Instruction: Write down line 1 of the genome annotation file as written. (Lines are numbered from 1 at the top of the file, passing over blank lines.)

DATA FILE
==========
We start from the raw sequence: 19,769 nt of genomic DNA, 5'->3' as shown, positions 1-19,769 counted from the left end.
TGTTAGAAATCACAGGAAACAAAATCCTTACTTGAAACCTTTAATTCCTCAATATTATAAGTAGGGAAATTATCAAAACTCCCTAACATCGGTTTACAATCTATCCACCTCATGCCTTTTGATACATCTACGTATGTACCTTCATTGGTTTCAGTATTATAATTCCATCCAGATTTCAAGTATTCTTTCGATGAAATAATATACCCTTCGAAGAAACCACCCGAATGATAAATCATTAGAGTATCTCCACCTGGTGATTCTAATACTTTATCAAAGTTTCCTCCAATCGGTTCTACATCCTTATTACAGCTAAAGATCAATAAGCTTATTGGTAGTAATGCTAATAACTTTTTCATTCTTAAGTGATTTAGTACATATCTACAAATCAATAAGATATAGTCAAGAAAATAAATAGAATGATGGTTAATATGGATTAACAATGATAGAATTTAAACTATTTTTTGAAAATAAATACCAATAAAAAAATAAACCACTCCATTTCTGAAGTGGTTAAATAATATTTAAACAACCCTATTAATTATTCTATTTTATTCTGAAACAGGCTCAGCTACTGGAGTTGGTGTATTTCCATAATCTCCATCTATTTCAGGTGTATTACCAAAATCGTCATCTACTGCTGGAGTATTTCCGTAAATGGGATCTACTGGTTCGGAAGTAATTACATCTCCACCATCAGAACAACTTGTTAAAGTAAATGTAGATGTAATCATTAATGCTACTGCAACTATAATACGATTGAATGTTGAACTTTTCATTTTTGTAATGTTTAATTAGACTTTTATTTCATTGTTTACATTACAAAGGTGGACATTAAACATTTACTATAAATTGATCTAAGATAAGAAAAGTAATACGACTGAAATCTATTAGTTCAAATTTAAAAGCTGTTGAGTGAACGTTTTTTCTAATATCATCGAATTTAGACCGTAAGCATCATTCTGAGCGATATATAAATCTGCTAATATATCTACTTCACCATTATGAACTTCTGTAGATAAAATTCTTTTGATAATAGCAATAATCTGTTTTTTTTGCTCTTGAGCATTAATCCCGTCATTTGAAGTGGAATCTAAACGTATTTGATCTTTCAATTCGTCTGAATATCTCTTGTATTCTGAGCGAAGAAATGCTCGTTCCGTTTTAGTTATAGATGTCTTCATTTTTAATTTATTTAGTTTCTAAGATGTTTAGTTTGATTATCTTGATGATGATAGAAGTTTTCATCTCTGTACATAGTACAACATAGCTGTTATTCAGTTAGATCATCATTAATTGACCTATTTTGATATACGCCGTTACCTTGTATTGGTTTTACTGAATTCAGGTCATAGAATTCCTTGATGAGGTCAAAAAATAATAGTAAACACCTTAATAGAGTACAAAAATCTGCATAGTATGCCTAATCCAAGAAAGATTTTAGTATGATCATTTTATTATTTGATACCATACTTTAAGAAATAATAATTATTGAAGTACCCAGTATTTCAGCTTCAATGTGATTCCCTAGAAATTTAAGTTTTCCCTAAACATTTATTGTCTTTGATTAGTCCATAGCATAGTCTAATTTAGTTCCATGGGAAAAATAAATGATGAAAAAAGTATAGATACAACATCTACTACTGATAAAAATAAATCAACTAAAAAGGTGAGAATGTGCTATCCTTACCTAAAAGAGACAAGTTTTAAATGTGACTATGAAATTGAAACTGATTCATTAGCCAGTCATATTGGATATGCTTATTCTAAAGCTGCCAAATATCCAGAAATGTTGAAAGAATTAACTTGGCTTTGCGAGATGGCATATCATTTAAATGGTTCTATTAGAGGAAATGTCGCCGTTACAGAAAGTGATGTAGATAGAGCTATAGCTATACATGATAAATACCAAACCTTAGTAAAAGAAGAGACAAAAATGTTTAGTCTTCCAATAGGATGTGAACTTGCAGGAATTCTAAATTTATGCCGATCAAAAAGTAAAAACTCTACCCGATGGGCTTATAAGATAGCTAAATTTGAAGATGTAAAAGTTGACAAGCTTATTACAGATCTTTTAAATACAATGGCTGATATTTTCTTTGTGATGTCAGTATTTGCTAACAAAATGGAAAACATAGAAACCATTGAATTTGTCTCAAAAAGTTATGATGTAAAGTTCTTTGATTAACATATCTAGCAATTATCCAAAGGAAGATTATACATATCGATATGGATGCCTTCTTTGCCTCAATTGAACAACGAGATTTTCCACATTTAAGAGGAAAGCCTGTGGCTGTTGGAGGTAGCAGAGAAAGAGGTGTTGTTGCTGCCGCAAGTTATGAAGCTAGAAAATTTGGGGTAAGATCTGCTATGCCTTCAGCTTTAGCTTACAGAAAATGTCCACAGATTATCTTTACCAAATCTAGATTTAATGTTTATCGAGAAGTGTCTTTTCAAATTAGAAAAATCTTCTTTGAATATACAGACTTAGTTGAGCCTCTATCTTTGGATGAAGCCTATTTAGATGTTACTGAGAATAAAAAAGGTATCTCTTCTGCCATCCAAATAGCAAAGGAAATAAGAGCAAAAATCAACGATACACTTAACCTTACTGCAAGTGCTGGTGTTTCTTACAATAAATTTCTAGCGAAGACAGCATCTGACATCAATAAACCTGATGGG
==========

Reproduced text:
We start from the raw sequence: 19,769 nt of genomic DNA, 5'->3' as shown, positions 1-19,769 counted from the left end.